Does political stability improve the aid-growth relationship? A panel evidence on selected Sub-Saharan African countries
Ashesi University College, published by Mot Juste
Significant ambiguity still surrounds the aid-growth relationship despite fifty years of research on the subject. For the case of Sub-Saharan Africa (SSA), a possible reason for the lack of consensus is that until recently the influence of political stability on the aidgrowth relationship had been largely ignored despite its relevance for the region. Further, although overlooked by the literature, the Instrumental Variable (IV) technique, the preferred treatment method of endogeneity in aid-growth relationships, may be ineffective in eliminating endogeneity bias because typical instruments for aid are neither sufficiently exogenous nor strong. Using a dataset of 31 SSA countries from 1984-2007, we re-visit the question of whether aid can spur growth in SSA using firstdifferencing (FD) to eliminate unobserved effect endogeneity while focusing on the role of political stability on the aid-growth relationship in SSA. Results suggest aid promotes growth conditional on political stability in SSA and that First Differencing (FD) eliminates a substantial amount of the endogeneity bias. Our results demonstrate the pertinence of a stable political environment to attaining the UN’s Millennium Development Goals (MDGs) for SSA countries since these goals inherently assume that aid can promote growth.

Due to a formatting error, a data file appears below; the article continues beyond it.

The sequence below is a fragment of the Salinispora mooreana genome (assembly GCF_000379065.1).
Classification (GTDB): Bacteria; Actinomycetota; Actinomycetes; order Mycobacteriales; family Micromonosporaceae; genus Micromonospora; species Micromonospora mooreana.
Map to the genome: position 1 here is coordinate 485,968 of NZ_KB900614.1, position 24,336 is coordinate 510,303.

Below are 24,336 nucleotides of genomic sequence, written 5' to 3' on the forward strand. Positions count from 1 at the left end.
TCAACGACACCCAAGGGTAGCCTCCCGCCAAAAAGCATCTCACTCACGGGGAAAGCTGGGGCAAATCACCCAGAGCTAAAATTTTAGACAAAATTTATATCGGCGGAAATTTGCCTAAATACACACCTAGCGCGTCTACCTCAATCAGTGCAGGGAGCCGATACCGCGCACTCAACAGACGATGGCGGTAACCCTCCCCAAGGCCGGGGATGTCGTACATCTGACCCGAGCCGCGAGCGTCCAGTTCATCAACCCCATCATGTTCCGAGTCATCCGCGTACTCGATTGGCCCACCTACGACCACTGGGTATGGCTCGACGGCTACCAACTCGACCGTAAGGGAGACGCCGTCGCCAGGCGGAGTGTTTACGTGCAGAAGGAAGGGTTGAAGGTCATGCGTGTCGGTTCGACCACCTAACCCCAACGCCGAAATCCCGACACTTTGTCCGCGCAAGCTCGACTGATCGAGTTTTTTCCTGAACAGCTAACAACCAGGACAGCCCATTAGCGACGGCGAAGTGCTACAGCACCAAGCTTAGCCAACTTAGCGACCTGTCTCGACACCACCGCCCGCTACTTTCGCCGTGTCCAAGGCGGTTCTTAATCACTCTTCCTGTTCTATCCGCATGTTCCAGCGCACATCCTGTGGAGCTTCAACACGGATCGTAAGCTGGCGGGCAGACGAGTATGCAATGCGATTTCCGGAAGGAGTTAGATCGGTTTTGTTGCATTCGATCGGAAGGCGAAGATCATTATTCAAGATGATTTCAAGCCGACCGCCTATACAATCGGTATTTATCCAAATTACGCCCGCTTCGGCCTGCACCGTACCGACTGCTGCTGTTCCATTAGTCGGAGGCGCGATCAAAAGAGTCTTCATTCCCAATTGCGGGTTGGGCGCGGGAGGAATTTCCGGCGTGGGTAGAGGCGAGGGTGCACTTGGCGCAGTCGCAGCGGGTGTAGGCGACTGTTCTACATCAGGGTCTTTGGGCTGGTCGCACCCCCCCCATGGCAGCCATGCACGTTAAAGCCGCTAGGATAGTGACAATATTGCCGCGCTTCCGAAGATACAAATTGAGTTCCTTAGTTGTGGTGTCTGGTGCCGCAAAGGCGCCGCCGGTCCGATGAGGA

growth, aid, Sub-Saharan Africa, political stability
Armah, S. E. (2012) “Does political stability improve the aid-growth relationship? A panel evidence on selected Sub-Saharan African countries” Ashesi Economics Lectures Series Journal. 1, (1): 7–20